Oct 07, 2014

State moves from 50th to 38th in test participation; scores for African-American students surge

BATON ROUGE, La. — The Louisiana Department of Education today announced data from the College Board shows the number of Louisiana students scoring 3 or higher on Advanced Placement (AP®) exams, earning college credit, has increased 24.6 percent, the highest in the nation, from 5,144 in 2013 to 6,407 in 2014. Additionally, Louisiana’s rate of increase in the percentage of junior and seniors scoring a 3 or higher ranks 8th in the country from 2013 to 2014, increasing 0.8 percent from 3.3 percent in 2013 to 4.1 percent in 2014.

The rising number of students participating in AP® is leading to dramatic increases for African-American students, who have realized increases of 30.7 percent in tests scoring 3 or higher from 541 in 2013 to 707 in 2014, and 89 percent over the last two years from 374 in 2012 to 707 in 2014. Likewise, the number of African-American high school students taking AP® tests increased 36 percent from 2,645 in 2013 to 3,598 in 2014, and 137 percent over the last two years from 1,516 in 2012.

“These compelling numbers signal a strong showing for our students. We still have a long way to go, but these increases show that we are closing the gap,” said State Superintendent John White. “This is a clear indication they are opting for the more challenging path, and have aspirations to improve their education and be better prepared for college. As we continue our transition to higher expectations, our educators will be crucial in continuing this momentum.”

The increases in scores are the result of a surge in AP® participation in Louisiana. The state is now ranked 38th for the percentage of high school junior and seniors taking an Advanced Placement (AP®) test. Just two years ago, in 2012, Louisiana was last in the nation. From 2013 to 2014, the percentage of Louisiana’s high school juniors and seniors taking AP® tests increased by 4 percentage points, to 13.6 percent, and more than doubled from 6.6 percent since 2012.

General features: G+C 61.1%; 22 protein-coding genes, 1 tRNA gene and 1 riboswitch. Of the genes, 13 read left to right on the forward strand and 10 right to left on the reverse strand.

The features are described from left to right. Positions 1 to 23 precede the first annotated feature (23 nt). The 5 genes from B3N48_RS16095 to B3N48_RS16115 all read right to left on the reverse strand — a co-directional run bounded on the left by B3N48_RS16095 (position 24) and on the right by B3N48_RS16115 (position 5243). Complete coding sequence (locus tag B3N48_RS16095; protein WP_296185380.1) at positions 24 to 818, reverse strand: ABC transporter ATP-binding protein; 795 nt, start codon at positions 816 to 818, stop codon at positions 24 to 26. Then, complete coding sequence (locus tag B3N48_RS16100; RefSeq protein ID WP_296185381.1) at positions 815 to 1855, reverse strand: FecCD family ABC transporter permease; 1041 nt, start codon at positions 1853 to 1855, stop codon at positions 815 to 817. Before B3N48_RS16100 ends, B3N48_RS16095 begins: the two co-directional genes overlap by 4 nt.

Louisiana continues to implement a multi-faceted, comprehensive strategy to support Advanced Placement teachers and students:

  • Linking AP® results to school accountability by recognizing a passing AP® score (3 to 5) as the highest level of achievement earned by a cohort graduate, earning the maximum 150 points in the graduation index.
  • Paying for test fees for all students taking AP® exams who meet the criteria for low-income students and for students taking exams new to their school, because every child should have the opportunity to succeed.
  • Providing increased access to AP® courses through the MFP-funded Supplemental Course Academy.
  • Providing funding for teachers and administrators taking part in summer AP® training, with more than 500 educators across the state participating this year.
  • Creating incentives for students to take more rigorous AP® courses by giving courses approved by the state additional weight in the calculation of the GPA qualifying students for TOPS college scholarships.
  • Providing more than 12,000 letters to the parents or guardians of students demonstrating a high likelihood of AP® success based on results from the 2014 ACT PLAN® Assessment taken sophomore year.

Advanced Placement® courses offer students the opportunity to earn college credit by taking rigorous courses in high school. Students who demonstrate mastery of the material on a national standardized end-of-course exam – a score of 3 or higher out of 5 – may earn college credit for the course, while still in high school.

According to the College Board, the typical student who scores 3 or higher on two AP exams has the potential to save, on average, nearly $1,779 at a public, four-year college. Based on this number, Louisiana public high school students have the potential to save nearly $5.7 million in tuition costs at public, four-year colleges.

Additionally, according to the College Board, a student who scores between and 3 and 5 on an AP exam is 12 to 27 percent more likely to graduate college on-time compared to academically matched peers who don’t take an AP test.

For more information on Advanced Placement®, please click

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